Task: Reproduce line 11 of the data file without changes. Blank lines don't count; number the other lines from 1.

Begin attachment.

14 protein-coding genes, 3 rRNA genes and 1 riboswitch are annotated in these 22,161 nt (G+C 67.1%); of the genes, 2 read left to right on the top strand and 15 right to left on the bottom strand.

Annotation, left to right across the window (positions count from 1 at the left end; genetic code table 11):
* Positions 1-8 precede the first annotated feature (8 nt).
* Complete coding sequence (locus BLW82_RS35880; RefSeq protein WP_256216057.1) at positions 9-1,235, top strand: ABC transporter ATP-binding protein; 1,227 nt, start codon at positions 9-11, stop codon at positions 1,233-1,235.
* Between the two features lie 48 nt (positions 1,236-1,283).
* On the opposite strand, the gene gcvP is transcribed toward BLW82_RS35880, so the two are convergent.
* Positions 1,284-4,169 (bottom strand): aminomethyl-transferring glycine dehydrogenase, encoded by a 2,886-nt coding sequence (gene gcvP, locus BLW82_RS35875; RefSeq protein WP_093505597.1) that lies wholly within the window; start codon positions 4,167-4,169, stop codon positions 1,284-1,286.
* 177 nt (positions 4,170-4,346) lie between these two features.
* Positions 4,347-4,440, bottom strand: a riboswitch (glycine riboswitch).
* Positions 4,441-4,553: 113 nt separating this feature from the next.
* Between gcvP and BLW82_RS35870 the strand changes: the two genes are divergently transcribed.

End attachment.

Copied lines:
* Between gcvP and BLW82_RS35870 the strand changes: the two genes are divergently transcribed.